Berwald is a virtually canonical example of an artist whose work was obscure in his lifetime to the point of being almost completely ignored. Berwald, a Swede who lived from 1796 to 1868 -- a decently long life in that time -- couldn't even earn a living as a musician, instead making his way as a surgeon and then as a factory manager. Of his four symphonies, only the first was played during his lifetime. He didn't toil in complete obscurity; he had a few champions here and there, but virtually none in his own homeland.
His four symphonies certainly don't deserve their obscurity, and one wonders just why they were so roundly disregarded during his lifetime. They are not massive works, nor do they place undue demands on the performers; their harmonic language is interesting but would surely not have been unlistenable in a musical climate that was trending toward Tristan. The world of art is a capricious one, and it is hard to escape the notion that what separates those who achieve recognition and those who do not is some celestial roll of the dice. (Enduring legacy? That's another matter entirely.)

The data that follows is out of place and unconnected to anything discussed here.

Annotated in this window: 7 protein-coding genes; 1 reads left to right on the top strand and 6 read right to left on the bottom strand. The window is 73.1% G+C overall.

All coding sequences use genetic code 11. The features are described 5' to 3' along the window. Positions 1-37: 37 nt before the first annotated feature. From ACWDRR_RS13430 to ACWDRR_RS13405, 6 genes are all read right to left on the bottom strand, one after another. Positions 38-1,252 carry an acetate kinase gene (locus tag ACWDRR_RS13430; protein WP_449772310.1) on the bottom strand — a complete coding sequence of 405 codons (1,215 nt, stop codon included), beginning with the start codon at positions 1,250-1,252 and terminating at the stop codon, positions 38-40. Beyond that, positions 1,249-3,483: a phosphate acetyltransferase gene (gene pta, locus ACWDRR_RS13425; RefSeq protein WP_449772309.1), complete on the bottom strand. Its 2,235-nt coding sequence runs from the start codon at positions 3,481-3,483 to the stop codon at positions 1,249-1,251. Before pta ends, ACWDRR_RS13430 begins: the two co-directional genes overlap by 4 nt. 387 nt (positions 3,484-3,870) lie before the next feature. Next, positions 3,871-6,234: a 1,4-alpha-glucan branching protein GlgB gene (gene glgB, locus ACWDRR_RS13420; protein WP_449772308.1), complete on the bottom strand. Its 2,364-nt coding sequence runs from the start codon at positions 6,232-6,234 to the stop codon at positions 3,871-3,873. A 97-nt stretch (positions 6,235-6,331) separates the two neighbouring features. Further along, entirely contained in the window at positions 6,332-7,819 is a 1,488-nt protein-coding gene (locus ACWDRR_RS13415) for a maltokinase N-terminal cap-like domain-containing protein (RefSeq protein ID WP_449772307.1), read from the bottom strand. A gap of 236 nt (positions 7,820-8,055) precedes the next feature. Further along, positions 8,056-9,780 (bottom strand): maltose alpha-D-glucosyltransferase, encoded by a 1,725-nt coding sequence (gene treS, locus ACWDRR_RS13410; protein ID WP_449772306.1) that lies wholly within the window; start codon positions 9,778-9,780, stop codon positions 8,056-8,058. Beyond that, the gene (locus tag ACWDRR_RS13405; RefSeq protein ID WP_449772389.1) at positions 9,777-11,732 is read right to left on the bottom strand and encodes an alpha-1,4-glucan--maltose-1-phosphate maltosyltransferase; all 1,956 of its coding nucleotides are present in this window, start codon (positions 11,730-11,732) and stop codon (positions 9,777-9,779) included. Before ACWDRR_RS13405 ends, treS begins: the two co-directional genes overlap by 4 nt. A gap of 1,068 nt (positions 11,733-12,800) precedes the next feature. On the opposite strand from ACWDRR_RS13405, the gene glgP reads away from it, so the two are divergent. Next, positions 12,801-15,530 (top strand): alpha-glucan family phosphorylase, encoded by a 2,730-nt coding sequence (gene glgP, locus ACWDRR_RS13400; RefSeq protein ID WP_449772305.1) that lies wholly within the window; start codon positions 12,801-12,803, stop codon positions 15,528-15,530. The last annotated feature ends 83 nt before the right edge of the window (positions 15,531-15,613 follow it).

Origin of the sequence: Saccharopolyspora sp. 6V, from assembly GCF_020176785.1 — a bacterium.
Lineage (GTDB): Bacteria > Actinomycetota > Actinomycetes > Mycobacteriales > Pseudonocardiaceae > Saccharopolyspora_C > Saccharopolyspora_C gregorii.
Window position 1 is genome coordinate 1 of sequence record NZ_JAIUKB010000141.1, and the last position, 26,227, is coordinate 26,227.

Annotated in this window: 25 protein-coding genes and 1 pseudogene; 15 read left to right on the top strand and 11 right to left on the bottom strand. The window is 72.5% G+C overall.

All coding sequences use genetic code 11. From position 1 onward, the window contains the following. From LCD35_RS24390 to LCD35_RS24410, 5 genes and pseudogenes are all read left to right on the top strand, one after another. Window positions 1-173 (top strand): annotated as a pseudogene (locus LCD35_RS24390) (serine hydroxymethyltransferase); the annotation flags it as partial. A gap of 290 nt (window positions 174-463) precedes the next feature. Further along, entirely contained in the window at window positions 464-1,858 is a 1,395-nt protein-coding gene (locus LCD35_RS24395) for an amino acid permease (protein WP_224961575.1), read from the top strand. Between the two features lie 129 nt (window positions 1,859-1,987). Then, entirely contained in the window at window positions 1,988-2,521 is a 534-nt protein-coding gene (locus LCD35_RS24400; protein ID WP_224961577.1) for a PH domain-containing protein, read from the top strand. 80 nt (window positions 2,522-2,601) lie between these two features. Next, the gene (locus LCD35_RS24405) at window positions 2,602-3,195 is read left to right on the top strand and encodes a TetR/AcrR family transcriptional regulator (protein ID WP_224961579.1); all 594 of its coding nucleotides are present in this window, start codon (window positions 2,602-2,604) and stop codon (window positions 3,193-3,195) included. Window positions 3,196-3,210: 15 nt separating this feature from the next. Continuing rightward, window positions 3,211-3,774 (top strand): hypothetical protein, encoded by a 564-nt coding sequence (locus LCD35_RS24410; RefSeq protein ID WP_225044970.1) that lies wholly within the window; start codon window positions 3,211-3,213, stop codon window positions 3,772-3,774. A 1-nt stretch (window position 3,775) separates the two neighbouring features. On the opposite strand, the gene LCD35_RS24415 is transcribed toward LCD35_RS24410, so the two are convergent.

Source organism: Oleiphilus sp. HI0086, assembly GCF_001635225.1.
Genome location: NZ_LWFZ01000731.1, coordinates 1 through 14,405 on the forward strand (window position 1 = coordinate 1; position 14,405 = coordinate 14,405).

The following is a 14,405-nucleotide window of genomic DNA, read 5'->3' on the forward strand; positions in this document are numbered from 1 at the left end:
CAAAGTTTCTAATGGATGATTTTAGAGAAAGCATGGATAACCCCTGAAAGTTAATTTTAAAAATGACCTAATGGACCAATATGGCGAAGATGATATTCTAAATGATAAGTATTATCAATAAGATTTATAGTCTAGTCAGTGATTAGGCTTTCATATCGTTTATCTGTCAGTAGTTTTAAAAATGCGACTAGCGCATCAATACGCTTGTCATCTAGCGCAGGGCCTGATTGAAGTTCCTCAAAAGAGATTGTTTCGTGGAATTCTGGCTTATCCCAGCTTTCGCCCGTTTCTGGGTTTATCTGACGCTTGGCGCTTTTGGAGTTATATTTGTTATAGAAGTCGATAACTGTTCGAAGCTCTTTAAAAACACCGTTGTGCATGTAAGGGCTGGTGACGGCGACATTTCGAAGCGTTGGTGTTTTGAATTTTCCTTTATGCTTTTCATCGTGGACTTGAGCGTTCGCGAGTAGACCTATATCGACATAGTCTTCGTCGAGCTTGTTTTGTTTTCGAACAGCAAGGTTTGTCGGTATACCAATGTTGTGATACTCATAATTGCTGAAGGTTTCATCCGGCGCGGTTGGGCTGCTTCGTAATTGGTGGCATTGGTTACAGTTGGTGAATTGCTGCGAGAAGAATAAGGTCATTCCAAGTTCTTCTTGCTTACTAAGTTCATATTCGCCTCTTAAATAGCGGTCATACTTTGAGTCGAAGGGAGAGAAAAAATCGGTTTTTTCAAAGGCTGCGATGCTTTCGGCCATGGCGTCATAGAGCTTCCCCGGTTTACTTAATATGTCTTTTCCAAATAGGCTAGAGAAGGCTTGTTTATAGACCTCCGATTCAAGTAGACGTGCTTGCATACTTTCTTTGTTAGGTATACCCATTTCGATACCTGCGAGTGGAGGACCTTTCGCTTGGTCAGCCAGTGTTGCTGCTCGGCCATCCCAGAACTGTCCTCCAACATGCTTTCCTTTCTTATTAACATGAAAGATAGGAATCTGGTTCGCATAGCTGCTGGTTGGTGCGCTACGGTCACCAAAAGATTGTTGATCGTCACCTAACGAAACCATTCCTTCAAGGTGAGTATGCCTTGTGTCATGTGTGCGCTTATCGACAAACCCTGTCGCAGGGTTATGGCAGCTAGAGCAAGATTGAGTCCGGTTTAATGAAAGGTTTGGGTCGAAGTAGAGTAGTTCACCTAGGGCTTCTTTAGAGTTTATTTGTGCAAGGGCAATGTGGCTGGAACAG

I present two of Berwald's symphonies here: the Third in C major, titled "Sinfonie singulaire", and the Fourth in E-flat major, called "Sinfonie naive". Both symphonies abound with life and rustic nature, and it's even tempting to hear -- since Berwald was Swedish, after all -- tantalizing hints of what would come decades later when Sibelius or Nielsen.
Here are the Third and Fourth symphonies of Franz Berwald.
Next week...I'm not sure. I want to do some more homework before I start in on Mahler.